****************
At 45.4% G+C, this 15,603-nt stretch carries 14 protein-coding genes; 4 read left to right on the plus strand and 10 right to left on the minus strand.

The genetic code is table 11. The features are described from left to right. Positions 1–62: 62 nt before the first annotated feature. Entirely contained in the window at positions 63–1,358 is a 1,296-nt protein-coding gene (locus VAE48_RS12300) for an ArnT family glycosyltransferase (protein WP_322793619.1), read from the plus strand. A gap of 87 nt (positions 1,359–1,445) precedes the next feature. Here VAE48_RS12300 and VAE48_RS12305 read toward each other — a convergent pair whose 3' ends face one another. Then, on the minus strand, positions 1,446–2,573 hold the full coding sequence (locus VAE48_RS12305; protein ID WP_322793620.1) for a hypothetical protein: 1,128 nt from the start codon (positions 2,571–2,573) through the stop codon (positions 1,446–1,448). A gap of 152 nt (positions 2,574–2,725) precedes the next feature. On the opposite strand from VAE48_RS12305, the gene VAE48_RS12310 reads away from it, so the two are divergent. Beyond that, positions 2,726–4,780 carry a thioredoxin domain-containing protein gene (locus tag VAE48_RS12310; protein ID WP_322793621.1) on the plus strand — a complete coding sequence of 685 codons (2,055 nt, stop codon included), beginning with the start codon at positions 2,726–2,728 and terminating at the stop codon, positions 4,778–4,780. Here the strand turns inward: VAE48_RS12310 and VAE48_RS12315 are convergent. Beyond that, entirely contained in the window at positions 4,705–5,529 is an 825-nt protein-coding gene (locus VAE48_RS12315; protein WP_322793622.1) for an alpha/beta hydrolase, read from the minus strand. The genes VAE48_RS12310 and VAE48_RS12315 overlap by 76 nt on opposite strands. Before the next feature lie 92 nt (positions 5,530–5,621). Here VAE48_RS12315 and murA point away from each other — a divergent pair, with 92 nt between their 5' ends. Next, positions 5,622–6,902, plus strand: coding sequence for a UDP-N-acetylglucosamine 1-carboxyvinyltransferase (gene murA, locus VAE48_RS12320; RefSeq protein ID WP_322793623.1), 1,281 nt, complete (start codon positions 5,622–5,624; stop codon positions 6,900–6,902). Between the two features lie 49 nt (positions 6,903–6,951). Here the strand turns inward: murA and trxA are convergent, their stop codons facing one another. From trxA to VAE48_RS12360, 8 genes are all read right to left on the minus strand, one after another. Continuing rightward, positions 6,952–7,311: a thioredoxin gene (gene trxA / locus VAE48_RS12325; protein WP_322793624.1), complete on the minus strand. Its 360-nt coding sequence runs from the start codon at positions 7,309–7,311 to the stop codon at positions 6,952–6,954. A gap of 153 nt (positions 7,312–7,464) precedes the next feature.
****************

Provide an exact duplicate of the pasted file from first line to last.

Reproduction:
At 45.4% G+C, this 15,603-nt stretch carries 14 protein-coding genes; 4 read left to right on the plus strand and 10 right to left on the minus strand.

The genetic code is table 11. The features are described from left to right. Positions 1–62: 62 nt before the first annotated feature. Entirely contained in the window at positions 63–1,358 is a 1,296-nt protein-coding gene (locus VAE48_RS12300) for an ArnT family glycosyltransferase (protein WP_322793619.1), read from the plus strand. A gap of 87 nt (positions 1,359–1,445) precedes the next feature. Here VAE48_RS12300 and VAE48_RS12305 read toward each other — a convergent pair whose 3' ends face one another. Then, on the minus strand, positions 1,446–2,573 hold the full coding sequence (locus VAE48_RS12305; protein ID WP_322793620.1) for a hypothetical protein: 1,128 nt from the start codon (positions 2,571–2,573) through the stop codon (positions 1,446–1,448). A gap of 152 nt (positions 2,574–2,725) precedes the next feature. On the opposite strand from VAE48_RS12305, the gene VAE48_RS12310 reads away from it, so the two are divergent. Beyond that, positions 2,726–4,780 carry a thioredoxin domain-containing protein gene (locus tag VAE48_RS12310; protein ID WP_322793621.1) on the plus strand — a complete coding sequence of 685 codons (2,055 nt, stop codon included), beginning with the start codon at positions 2,726–2,728 and terminating at the stop codon, positions 4,778–4,780. Here the strand turns inward: VAE48_RS12310 and VAE48_RS12315 are convergent. Beyond that, entirely contained in the window at positions 4,705–5,529 is an 825-nt protein-coding gene (locus VAE48_RS12315; protein WP_322793622.1) for an alpha/beta hydrolase, read from the minus strand. The genes VAE48_RS12310 and VAE48_RS12315 overlap by 76 nt on opposite strands. Before the next feature lie 92 nt (positions 5,530–5,621). Here VAE48_RS12315 and murA point away from each other — a divergent pair, with 92 nt between their 5' ends. Next, positions 5,622–6,902, plus strand: coding sequence for a UDP-N-acetylglucosamine 1-carboxyvinyltransferase (gene murA, locus VAE48_RS12320; RefSeq protein ID WP_322793623.1), 1,281 nt, complete (start codon positions 5,622–5,624; stop codon positions 6,900–6,902). Between the two features lie 49 nt (positions 6,903–6,951). Here the strand turns inward: murA and trxA are convergent, their stop codons facing one another. From trxA to VAE48_RS12360, 8 genes are all read right to left on the minus strand, one after another. Continuing rightward, positions 6,952–7,311: a thioredoxin gene (gene trxA / locus VAE48_RS12325; protein WP_322793624.1), complete on the minus strand. Its 360-nt coding sequence runs from the start codon at positions 7,309–7,311 to the stop codon at positions 6,952–6,954. A gap of 153 nt (positions 7,312–7,464) precedes the next feature.